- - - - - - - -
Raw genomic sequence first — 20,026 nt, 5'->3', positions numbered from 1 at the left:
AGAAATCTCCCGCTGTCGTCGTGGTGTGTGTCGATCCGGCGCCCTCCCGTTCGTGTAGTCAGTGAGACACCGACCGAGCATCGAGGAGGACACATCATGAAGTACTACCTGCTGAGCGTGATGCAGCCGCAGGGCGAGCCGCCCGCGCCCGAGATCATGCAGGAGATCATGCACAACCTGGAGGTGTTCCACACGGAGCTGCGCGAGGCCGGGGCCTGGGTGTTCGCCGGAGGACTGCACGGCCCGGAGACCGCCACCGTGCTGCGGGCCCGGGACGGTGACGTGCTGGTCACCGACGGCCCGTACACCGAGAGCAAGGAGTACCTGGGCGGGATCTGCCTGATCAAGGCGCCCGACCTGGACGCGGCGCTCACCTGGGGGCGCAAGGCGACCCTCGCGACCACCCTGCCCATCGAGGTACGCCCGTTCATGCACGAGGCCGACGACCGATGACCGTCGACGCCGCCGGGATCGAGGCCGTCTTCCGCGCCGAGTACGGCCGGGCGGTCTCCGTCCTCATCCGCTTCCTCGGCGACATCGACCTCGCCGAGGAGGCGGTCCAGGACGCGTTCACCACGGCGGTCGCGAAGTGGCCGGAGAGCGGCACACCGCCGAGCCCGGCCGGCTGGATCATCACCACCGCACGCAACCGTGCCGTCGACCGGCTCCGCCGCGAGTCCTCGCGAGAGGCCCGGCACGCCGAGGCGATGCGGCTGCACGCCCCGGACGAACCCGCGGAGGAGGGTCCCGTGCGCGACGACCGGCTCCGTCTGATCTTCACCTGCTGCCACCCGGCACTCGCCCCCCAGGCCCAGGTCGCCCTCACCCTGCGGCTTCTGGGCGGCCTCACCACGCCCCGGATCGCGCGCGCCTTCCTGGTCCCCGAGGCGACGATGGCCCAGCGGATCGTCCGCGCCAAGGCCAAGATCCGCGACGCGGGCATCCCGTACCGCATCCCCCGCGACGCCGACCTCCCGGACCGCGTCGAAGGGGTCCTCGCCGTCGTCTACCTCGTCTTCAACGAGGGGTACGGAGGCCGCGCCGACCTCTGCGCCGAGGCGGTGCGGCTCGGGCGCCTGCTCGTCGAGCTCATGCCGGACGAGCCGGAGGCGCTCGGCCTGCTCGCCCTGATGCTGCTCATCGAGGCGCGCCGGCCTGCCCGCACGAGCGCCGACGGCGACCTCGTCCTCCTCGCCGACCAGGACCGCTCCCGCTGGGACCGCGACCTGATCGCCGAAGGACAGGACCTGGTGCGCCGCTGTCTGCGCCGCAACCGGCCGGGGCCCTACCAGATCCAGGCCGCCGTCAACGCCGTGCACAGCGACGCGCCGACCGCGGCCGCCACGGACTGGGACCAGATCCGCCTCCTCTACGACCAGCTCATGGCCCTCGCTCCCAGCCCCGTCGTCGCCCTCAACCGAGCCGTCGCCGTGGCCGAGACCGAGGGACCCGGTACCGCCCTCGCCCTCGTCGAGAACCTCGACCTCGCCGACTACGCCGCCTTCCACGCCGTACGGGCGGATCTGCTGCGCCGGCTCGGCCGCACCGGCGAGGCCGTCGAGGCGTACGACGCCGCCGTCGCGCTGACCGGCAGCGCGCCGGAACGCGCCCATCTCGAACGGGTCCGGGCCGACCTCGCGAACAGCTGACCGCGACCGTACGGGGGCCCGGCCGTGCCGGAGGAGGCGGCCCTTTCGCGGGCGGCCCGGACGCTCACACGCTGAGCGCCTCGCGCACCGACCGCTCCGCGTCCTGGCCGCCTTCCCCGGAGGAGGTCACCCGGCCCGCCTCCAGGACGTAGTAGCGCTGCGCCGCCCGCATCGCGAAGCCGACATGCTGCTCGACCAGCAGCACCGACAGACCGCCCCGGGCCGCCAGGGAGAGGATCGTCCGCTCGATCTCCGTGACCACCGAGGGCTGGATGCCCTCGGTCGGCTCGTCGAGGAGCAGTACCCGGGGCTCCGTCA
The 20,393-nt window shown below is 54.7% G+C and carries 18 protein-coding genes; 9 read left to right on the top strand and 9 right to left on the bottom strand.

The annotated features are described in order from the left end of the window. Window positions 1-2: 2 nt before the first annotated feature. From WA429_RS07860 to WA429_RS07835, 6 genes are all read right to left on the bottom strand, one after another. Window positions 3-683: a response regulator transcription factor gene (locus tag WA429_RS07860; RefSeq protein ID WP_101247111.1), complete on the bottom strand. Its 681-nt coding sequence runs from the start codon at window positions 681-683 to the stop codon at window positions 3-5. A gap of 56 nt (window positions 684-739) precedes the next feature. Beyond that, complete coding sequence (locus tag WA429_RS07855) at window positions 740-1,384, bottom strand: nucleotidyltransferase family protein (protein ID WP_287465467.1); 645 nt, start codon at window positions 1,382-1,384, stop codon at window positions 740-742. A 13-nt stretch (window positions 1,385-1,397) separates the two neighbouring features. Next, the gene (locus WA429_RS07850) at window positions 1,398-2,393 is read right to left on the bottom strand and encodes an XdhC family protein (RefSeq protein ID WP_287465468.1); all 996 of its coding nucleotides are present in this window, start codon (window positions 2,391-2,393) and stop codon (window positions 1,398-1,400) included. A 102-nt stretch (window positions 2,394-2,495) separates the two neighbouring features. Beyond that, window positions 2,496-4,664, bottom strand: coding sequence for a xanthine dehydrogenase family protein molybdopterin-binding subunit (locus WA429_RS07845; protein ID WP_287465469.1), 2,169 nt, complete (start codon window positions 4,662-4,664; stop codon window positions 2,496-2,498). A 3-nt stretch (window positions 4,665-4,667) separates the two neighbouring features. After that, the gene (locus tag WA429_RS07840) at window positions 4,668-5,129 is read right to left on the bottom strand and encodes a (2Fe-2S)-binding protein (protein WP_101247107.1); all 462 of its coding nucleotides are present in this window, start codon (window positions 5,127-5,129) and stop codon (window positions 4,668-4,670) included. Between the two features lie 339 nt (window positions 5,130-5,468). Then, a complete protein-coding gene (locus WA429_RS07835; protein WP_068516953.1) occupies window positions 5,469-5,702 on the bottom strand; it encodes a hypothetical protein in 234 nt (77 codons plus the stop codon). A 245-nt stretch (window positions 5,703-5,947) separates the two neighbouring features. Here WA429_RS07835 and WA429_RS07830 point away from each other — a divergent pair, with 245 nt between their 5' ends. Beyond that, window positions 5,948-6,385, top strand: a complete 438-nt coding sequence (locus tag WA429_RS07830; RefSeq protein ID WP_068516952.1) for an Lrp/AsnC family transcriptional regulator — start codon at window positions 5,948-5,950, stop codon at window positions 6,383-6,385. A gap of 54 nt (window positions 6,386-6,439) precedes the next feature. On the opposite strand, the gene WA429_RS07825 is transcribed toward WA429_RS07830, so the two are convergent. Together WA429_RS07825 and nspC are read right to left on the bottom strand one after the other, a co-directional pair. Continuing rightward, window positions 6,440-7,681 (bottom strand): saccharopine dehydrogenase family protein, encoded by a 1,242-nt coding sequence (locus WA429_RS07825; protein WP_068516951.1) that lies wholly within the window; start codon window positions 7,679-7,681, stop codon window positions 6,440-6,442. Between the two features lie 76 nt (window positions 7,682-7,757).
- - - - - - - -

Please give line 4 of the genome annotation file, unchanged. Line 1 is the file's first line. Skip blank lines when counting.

The annotated features are described in order from the left end of the window. Window positions 1-2: 2 nt before the first annotated feature. From WA429_RS07860 to WA429_RS07835, 6 genes are all read right to left on the bottom strand, one after another. Window positions 3-683: a response regulator transcription factor gene (locus tag WA429_RS07860; RefSeq protein ID WP_101247111.1), complete on the bottom strand. Its 681-nt coding sequence runs from the start codon at window positions 681-683 to the stop codon at window positions 3-5. A gap of 56 nt (window positions 684-739) precedes the next feature. Beyond that, complete coding sequence (locus tag WA429_RS07855) at window positions 740-1,384, bottom strand: nucleotidyltransferase family protein (protein ID WP_287465467.1); 645 nt, start codon at window positions 1,382-1,384, stop codon at window positions 740-742. A 13-nt stretch (window positions 1,385-1,397) separates the two neighbouring features. Next, the gene (locus WA429_RS07850) at window positions 1,398-2,393 is read right to left on the bottom strand and encodes an XdhC family protein (RefSeq protein ID WP_287465468.1); all 996 of its coding nucleotides are present in this window, start codon (window positions 2,391-2,393) and stop codon (window positions 1,398-1,400) included. A 102-nt stretch (window positions 2,394-2,495) separates the two neighbouring features. Beyond that, window positions 2,496-4,664, bottom strand: coding sequence for a xanthine dehydrogenase family protein molybdopterin-binding subunit (locus WA429_RS07845; protein ID WP_287465469.1), 2,169 nt, complete (start codon window positions 4,662-4,664; stop codon window positions 2,496-2,498). A 3-nt stretch (window positions 4,665-4,667) separates the two neighbouring features. After that, the gene (locus tag WA429_RS07840) at window positions 4,668-5,129 is read right to left on the bottom strand and encodes a (2Fe-2S)-binding protein (protein WP_101247107.1); all 462 of its coding nucleotides are present in this window, start codon (window positions 5,127-5,129) and stop codon (window positions 4,668-4,670) included. Between the two features lie 339 nt (window positions 5,130-5,468). Then, a complete protein-coding gene (locus WA429_RS07835; protein WP_068516953.1) occupies window positions 5,469-5,702 on the bottom strand; it encodes a hypothetical protein in 234 nt (77 codons plus the stop codon). A 245-nt stretch (window positions 5,703-5,947) separates the two neighbouring features. Here WA429_RS07835 and WA429_RS07830 point away from each other — a divergent pair, with 245 nt between their 5' ends. Beyond that, window positions 5,948-6,385, top strand: a complete 438-nt coding sequence (locus tag WA429_RS07830; RefSeq protein ID WP_068516952.1) for an Lrp/AsnC family transcriptional regulator — start codon at window positions 5,948-5,950, stop codon at window positions 6,383-6,385. A gap of 54 nt (window positions 6,386-6,439) precedes the next feature. On the opposite strand, the gene WA429_RS07825 is transcribed toward WA429_RS07830, so the two are convergent. Together WA429_RS07825 and nspC are read right to left on the bottom strand one after the other, a co-directional pair. Continuing rightward, window positions 6,440-7,681 (bottom strand): saccharopine dehydrogenase family protein, encoded by a 1,242-nt coding sequence (locus WA429_RS07825; protein WP_068516951.1) that lies wholly within the window; start codon window positions 7,679-7,681, stop codon window positions 6,440-6,442. Between the two features lie 76 nt (window positions 7,682-7,757).